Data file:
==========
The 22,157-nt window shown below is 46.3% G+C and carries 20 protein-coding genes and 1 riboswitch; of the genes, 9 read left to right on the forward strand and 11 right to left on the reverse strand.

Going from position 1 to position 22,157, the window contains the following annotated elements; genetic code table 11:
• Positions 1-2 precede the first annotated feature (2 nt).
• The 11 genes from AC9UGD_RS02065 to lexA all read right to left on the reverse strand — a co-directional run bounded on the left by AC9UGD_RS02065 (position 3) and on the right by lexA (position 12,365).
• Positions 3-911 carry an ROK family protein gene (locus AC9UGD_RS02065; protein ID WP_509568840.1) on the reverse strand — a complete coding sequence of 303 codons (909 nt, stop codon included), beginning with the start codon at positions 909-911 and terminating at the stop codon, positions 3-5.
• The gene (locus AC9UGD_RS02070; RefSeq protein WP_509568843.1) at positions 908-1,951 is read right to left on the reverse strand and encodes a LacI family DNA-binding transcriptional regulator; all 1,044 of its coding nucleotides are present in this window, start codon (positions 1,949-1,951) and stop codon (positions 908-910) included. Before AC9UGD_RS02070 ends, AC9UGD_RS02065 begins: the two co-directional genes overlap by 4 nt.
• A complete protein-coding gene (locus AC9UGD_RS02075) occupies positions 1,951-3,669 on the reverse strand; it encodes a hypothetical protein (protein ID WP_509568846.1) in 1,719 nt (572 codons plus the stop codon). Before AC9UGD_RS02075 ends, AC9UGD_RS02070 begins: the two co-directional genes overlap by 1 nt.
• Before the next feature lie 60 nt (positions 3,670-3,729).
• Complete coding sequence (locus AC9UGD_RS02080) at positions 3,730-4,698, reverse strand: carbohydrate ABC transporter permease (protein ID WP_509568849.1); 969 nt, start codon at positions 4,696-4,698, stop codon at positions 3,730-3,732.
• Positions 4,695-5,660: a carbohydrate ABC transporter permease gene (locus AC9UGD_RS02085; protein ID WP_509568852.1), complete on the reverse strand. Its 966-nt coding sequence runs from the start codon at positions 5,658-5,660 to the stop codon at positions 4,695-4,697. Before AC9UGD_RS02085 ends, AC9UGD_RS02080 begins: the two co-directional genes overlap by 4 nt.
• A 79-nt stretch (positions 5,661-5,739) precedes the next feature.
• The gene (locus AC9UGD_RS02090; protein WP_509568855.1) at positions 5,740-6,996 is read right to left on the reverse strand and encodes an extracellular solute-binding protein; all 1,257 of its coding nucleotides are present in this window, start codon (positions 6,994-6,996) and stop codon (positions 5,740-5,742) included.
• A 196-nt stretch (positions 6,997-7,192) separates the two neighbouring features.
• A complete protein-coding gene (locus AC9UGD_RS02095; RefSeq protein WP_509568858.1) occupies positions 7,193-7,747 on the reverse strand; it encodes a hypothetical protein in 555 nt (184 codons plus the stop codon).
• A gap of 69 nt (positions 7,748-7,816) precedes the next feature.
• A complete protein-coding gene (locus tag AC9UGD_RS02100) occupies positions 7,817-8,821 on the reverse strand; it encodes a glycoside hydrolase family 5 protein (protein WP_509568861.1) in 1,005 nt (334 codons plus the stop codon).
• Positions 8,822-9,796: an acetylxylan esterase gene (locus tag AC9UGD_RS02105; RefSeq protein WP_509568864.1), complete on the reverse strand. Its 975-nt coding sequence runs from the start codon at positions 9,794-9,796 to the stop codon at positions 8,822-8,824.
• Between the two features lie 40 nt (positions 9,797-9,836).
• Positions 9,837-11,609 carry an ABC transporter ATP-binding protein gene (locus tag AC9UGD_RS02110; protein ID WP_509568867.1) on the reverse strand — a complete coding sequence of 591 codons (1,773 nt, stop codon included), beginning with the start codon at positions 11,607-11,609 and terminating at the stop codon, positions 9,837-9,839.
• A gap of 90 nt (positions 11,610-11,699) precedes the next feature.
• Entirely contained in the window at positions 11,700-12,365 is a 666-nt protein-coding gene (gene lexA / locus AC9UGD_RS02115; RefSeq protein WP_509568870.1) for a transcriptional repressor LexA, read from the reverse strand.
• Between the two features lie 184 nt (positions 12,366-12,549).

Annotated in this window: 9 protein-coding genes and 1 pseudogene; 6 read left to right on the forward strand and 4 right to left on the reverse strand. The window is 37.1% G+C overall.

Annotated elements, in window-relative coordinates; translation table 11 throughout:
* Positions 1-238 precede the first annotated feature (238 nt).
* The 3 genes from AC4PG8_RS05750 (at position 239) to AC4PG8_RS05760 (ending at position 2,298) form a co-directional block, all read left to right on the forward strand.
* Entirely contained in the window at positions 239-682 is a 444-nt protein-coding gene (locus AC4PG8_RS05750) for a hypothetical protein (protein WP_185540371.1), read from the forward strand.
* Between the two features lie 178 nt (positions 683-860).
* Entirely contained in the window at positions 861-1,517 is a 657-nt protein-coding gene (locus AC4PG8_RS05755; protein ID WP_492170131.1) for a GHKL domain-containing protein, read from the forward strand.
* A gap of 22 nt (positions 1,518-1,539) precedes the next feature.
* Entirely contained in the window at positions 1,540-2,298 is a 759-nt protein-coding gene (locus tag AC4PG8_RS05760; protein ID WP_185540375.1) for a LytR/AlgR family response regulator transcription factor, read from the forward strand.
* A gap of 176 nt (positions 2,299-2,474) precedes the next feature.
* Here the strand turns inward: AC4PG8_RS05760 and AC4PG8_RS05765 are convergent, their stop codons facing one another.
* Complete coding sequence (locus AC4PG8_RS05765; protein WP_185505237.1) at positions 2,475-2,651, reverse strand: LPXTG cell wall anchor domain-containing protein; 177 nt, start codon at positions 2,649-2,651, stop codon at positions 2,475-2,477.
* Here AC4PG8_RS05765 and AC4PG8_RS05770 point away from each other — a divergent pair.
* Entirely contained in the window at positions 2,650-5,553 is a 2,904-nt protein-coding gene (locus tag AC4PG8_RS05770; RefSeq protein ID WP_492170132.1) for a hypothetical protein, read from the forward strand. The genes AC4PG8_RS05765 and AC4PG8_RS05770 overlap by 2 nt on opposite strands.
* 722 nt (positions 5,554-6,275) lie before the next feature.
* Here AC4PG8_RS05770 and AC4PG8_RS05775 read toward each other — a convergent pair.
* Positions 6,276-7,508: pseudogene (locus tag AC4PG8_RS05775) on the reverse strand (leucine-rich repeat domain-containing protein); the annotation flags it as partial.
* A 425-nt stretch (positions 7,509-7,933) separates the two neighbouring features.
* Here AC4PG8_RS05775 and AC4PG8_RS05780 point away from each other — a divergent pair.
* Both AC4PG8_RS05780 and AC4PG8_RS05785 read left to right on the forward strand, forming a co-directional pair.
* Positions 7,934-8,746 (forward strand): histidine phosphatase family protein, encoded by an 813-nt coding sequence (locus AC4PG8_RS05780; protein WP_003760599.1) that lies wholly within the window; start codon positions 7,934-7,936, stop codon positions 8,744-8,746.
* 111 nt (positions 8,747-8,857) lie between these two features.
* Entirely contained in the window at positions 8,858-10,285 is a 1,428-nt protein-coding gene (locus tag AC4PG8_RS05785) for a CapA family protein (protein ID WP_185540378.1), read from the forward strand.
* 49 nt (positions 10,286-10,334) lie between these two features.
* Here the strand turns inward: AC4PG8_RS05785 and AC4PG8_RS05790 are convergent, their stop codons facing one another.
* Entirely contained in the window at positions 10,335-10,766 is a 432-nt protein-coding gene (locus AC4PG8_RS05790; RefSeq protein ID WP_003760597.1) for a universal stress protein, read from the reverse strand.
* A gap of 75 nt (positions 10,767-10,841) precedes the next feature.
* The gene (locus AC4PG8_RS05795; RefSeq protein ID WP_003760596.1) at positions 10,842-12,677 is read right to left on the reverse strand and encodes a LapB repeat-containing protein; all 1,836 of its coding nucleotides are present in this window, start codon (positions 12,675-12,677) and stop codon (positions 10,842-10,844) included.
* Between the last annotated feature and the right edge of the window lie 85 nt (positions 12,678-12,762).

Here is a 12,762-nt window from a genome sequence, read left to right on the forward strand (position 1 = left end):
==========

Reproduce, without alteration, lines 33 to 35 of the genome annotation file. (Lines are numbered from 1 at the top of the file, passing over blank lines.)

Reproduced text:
* Here the strand turns inward: AC4PG8_RS05760 and AC4PG8_RS05765 are convergent, their stop codons facing one another.
* Complete coding sequence (locus AC4PG8_RS05765; protein WP_185505237.1) at positions 2,475-2,651, reverse strand: LPXTG cell wall anchor domain-containing protein; 177 nt, start codon at positions 2,649-2,651, stop codon at positions 2,475-2,477.
* Here AC4PG8_RS05765 and AC4PG8_RS05770 point away from each other — a divergent pair.